Secretary of State John Kerry said Sunday that samples collected by first responders after the reported August 21 chemical weapons attack in Syria have tested positive for the nerve agent sarin.
"In the last 24 hours, we have learned through samples that were provided to the United States that have now been tested from first responders in east Damascus and hair samples and blood samples have tested positive for signatures of sarin," Kerry said on NBC's Meet The Press. "So this case is building and this case will build."
Sarin is a man-made chemical warfare agent considered the most toxic and fast-acting of its kind. The odorless, colorless nerve agent interferes with an enzyme called acetylcholinesterase, which controls nerve signals to the muscles.
Secretary of State John Kerry tells David Gregory on Meet the Press that all signs suggest that Syrian leader Bashar Assad used the nerve agent in his alleged chemical weapons attack.
Kerry said the use of chemical weapons puts Syrian President Bashar Assad in the same category as the world's most bloody dictators.
"Bashar Assad now joins the list of Adolf Hitler and Saddam Hussein [who] have used these weapons in time of war," he said.
Kerry's statement comes the day after President Barack Obama announced that he will seek congressional authorization for a military strike in Syria. The U.S. has said it has "high confidence" in intelligence assessments that show the chemical weapons attack that killed over 1400 people - including hundreds of children - was launched by the Syrian regime.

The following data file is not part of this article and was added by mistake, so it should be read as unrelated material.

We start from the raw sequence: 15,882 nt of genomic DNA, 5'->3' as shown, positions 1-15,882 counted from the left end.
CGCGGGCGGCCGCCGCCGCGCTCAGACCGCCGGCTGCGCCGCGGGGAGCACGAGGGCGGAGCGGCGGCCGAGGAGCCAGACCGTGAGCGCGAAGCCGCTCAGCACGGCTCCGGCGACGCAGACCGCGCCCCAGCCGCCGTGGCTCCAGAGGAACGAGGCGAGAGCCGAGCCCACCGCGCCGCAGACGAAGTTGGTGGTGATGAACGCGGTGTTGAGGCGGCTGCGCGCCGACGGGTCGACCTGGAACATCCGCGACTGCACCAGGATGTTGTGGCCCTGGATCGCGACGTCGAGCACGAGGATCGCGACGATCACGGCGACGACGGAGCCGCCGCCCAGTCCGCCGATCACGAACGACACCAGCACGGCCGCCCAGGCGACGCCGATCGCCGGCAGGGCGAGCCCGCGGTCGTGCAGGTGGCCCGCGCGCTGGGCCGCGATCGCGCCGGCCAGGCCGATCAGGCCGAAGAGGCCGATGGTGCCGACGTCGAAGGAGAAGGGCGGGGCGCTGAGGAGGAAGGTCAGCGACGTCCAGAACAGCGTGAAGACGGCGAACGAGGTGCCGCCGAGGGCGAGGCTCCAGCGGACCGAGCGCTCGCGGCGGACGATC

The former Massachusetts senator said Sunday that he believes Congress will pass a measure to authorize the use of force in Syria.
"I don't believe that my former colleagues in the United States Senate and the House will turn their backs on all of our interests, on the credibility of our country, on the norm with respect to the enforcement of the prohibition against the use of chemical weapons, which has been in place since 1925," he said.
But Kerry would not say whether the president would act even if Congress votes against intervention .
"I said that the president has the authority to act, but the Congress is going to do what's right here," he answered when pressed by NBC's David Gregory.
In a forceful speech on Friday, Kerry called Syrian President Bashar Assad a "thug and a murderer" who turned chemical weapons on innocent people in east Damascus.
"This is the indiscriminate, inconceivable horror of chemical weapons," he said. "This is what Assad did to his own people."
On Sunday, Kerry declined to describe the new evidence of Sarin use as a 'slam dunk' in the case against Assad, but he reiterated that the United States continues to have "high confidence" in its case against the regime.
"The word "slam-dunk" should be retired from American national security issues," he said. "We are saying that the high confidence that the intelligence community has expressed and the case that I laid out the other day is growing stronger by the day."
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This story was originally published on Sun Sep 1, 2013 8:58 AM EDT